Preceded by Mustafa Kemal Atatürk President of Turkey 1938–1950 Succeeded by Celal Bayar

Preceded by Emin Fahrettin Özdilek Prime Minister of Turkey 1961–1965 Succeeded by Suat Hayri Ürgüplü

Party political offices

Preceded by Mustafa Kemal Atatürk Leader of the Republican People's Party (CHP) 1938–1972 Succeeded by Bülent Ecevit

v t e

Presidents of Turkey

Mustafa Kemal Atatürk İsmet İnönü Celâl Bayar Cemal Gürsel Cevdet Sunay Fahri Korutürk Kenan Evren Turgut Özal Süleyman Demirel Ahmet Necdet Sezer Abdullah Gül Recep Tayyip Erdoğan

v t e

Leaders of the Republican People's Party

Mustafa Kemal Atatürk İsmet İnönü Bülent Ecevit Deniz Baykal Hikmet Çetin Deniz Baykal Altan Öymen Deniz Baykal Kemal Kılıçdaroğlu

v t e

Prime Minister of Turkey

Government of the Grand National Assembly (1920–1923)

Mustafa Kemal Atatürk Fevzi Çakmak Rauf Orbay Fethi Okyar

Republic of Turkey (since 1923)

İsmet İnönü Fethi Okyar İsmet İnönü Celâl Bayar Refik Saydam Ahmet Fikri Tüzer Şükrü Saracoğlu Recep Peker Hasan Saka Şemsettin Günaltay Adnan Menderes Cemal Gürsel Fahri Özdilek İsmet İnönü Suat Hayri Ürgüplü Süleyman Demirel Nihat Erim Ferit Melen Naim Talu Bülent Ecevit Sadi Irmak Süleyman Demirel Bülent Ecevit Süleyman Demirel Bülent Ecevit Süleyman Demirel Bülent Ulusu Turgut Özal Ali Bozer Yıldırım Akbulut Mesut Yılmaz Süleyman Demirel Erdal İnönü Tansu Çiller Mesut Yılmaz Necmettin Erbakan Mesut Yılmaz Bülent Ecevit Abdullah Gül Recep Tayyip Erdoğan Ahmet Davutoğlu Binali Yıldırım

Italics denote acting prime ministers.

v t e

Foreign Ministers of Turkey

Bekir Sami Kunduh
Bekir Sami Kunduh
(1920–21) Ahmet Muhtar Mollaoğlu
Ahmet Muhtar Mollaoğlu
(1921) Yusuf Kemal Tengirşenk (1921–22) İsmet İnönü
İsmet İnönü
(1922–24) Şükrü Kaya(1924–25) Tevfik Rüştü Aras
Tevfik Rüştü Aras
(1925–38) Şükrü Saracoğlu
Şükrü Saracoğlu
(1938–42) Hüseyin Numan Menemencioğlu
Hüseyin Numan Menemencioğlu
(1942–44) Hasan Saka (1944–47) Necmettin Sadak (1947–50) Mehmet Fuat Köprülü
Mehmet Fuat Köprülü
(1950–56) Adnan Menderes
Adnan Menderes
(1956–57) Fatin Rüştü Zorlu
Fatin Rüştü Zorlu
(1957–60) Selim Sarper
Selim Sarper
(1960–62) Feridun Cemal Erkin
Feridun Cemal Erkin
(1962–65) Hasan Esat Işık
Hasan Esat Işık
(1965) İhsan Sabri Çağlayangil
İhsan Sabri Çağlayangil
(1965–71) Osman Olcay (1971) Ümit Haluk Bayülken
Ümit Haluk Bayülken
(1971–74) Turan Güneş
Turan Güneş
(1974) Melih Esenbel (1974–75) İhsan Sabri Çağlayangil
İhsan Sabri Çağlayangil
(1975–77) Gündüz Ökçün (1977) İhsan Sabri Çağlayangil
İhsan Sabri Çağlayangil
(1977–78) Ahmet Gündüz Ökçün (1978–79) Hayrettin Erkmen (1979–80) İlter Türkmen
İlter Türkmen
(1980–83) Vahit Melih Halefoğlu (1983–87) Mesut Yılmaz (1987–90) Ali Bozer (1990) Ahmet Kurtcebe Alptemoçin (1990–91) Safa Giray (1991) Hikmet Çetin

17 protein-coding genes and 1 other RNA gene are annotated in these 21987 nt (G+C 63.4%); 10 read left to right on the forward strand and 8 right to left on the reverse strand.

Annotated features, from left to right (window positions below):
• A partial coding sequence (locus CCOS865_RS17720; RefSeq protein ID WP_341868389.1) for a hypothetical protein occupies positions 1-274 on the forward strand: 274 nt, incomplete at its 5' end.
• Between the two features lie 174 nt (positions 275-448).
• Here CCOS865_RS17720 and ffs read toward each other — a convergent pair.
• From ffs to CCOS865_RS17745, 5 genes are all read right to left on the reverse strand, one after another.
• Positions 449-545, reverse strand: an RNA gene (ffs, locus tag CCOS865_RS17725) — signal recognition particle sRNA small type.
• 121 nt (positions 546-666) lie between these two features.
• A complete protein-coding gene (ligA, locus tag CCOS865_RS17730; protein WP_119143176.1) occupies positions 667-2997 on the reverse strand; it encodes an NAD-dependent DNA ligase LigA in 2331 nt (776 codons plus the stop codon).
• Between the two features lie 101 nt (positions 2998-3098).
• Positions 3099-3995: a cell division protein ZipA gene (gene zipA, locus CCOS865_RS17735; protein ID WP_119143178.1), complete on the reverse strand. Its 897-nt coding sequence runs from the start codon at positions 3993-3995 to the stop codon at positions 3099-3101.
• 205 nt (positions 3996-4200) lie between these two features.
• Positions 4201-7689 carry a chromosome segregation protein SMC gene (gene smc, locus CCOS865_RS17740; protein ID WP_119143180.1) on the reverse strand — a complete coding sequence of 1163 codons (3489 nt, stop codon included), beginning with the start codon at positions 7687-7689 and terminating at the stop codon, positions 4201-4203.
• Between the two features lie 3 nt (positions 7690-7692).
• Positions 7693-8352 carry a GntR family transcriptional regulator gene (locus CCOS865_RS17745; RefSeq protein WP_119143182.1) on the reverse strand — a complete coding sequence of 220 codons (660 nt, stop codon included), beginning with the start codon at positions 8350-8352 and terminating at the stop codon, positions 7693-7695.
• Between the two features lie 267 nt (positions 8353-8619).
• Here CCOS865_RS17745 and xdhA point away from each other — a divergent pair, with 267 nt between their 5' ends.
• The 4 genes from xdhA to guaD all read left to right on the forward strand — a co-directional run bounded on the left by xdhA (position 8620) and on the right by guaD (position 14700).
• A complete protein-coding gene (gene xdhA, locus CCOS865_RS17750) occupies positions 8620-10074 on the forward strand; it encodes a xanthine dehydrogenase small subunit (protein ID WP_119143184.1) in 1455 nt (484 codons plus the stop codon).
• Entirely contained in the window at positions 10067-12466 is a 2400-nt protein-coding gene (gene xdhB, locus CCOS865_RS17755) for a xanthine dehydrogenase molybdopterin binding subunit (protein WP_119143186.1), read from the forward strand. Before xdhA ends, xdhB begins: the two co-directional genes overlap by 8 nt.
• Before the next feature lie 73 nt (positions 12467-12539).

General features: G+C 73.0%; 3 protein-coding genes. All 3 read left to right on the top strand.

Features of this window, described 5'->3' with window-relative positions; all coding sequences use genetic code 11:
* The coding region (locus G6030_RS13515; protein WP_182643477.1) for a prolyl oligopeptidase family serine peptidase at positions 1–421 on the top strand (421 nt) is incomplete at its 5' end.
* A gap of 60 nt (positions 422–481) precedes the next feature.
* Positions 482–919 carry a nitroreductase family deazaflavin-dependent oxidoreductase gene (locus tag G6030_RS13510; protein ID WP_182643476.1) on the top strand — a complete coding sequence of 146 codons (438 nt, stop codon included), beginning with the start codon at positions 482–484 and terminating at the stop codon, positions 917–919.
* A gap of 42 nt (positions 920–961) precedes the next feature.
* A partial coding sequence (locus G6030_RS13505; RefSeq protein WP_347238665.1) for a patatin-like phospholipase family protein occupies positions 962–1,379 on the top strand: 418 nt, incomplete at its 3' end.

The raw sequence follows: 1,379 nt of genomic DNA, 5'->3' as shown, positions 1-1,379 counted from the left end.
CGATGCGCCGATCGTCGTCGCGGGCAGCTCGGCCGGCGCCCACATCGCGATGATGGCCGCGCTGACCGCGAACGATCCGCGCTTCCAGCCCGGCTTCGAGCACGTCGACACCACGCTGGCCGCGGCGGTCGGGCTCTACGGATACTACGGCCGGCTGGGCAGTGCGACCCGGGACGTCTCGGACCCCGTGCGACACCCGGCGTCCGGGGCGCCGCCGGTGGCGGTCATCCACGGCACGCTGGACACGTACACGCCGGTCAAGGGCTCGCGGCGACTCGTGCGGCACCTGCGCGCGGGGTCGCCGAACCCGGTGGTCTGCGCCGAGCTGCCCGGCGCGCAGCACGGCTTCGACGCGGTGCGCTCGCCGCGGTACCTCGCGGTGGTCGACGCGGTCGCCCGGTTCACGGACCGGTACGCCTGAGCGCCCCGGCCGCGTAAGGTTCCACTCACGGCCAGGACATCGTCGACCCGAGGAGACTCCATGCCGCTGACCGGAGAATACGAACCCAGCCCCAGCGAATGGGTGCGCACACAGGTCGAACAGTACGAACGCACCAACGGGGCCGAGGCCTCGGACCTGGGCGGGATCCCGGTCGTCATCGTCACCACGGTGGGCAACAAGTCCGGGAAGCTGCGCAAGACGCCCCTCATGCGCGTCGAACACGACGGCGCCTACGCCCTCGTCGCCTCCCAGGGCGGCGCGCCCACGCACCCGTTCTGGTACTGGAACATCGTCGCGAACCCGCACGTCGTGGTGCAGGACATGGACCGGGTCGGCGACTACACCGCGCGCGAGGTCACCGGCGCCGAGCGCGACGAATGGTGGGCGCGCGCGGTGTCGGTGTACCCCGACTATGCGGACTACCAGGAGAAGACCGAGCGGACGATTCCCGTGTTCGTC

Hikmet Çetin
(1991–94) Mümtaz Soysal (1994) Murat Karayalçın
Murat Karayalçın
(1994–95) Erdal İnönü (1995) Coşkun Kırca
Coşkun Kırca
(1995) Deniz Baykal
Deniz Baykal
(1995–96) Emre Gönensay (1996) Tansu Çiller
Tansu Çiller
(1996–97) İsmail Cem (1997–2002) Şükrü Sina Gürel
Şükrü Sina Gürel
(2002) Yaşar Yakış
Yaşar Yakış
(2002–03) Abdullah Gül
Abdullah Gül
(2003–07) Ali Babacan
Ali Babacan
(2007–09) Ahmet Davutoğlu
Ahmet Davutoğlu
(2009–14) Mevlüt Çavuşoğlu
Mevlüt Çavuşoğlu
(2014–15) Feridun Sinirlioğlu
Feridun Sinirlioğlu
(2015–15) Mevlüt Çavuşoğlu
Mevlüt Çavuşoğlu

v t e

Chiefs of the General
Staff of Turkey

İnönü Çakmak Orbay Omurtak Gürman Yamut Baransel Tunaboylu Mengüç Erdelhun Gümüşpala Sunay Tural Tağmaç Gürler Sancar Evren Ersin Üruğ Torumtay Güreş Karadayı Kıvrıkoğlu Özkök Büyükanıt Başbuğ Koşaner Özel Akar

v t e

Leader of the Main Opposition of Turkey

Kazım Karabekir Fethi Okyar Celâl Bayar İsmet İnönü Ekrem Alican Ragıp Gümüşpala Süleyman Demirel Bülent Ecevit Necdet Calp Aydın Güven Gürkan Erdal İnönü Mesut Yılmaz Necmettin Erbakan Recai Kutan Deniz Baykal Kemal Kılıçdaroğlu

v t e

Party leaders in Turkey

Before 1960

Mustafa Kemal Atatürk Kâzım Karabekir Fethi Okyar İsmet İnönü Nuri Demirağ Celâl Bayar Hikmet Bayur Adnan Menderes Osman Bölükbaşı Ekrem Hayri Üstündağ Fevzi Lütfi Karaosmanoğlu


Ekrem Alican Ragıp Gümüşpala Ahmet Oğuz Mehmet Ali Aybar Süleyman Demirel Alparslan Türkeş Turhan Feyzioğlu Hüseyin Balan Mustafa Timisi Ferruh Bozbeyli Behice Boran Necmettin Erbakan Bülent Ecevit Kemal Satır


Turgut Sunalp Turgut Özal Necdet Calp Erdal İnönü Ahmet Nusret Tuna Cezmi Kartay Yıldırım Avcı Ahmet Tekdal Hüsamettin Cindoruk Aydın Güven Gürkan Ülkü Söylemezoğlu Rahşan Ecevit Mehmet Yazar Necdet Karababa Yıldırım Akbulut Mesut Yılmaz Doğu Perinçek Tansu Çiller Murat Karayalçın Deniz Baykal Hikmet Çetin Devlet Bahçeli Recai Kutan Altan Öymen Ahmet Türk Recep Tayyip Erdoğan İsmail Cem İpekçi Zeki Sezer Yaşar Nuri Öztürk Masum Türker Süleyman Soylu Kemal Kılıçdaroğlu Ahmet Davutoğlu Binali Yıldırım Selahattin Demirtaş

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WorldCat Identities VIAF: 71565655 LCCN: n85039604 ISNI: 0000 0001 2138 9519 GND: 118896067 SUDOC: 050677071 BNF: cb13605357m (da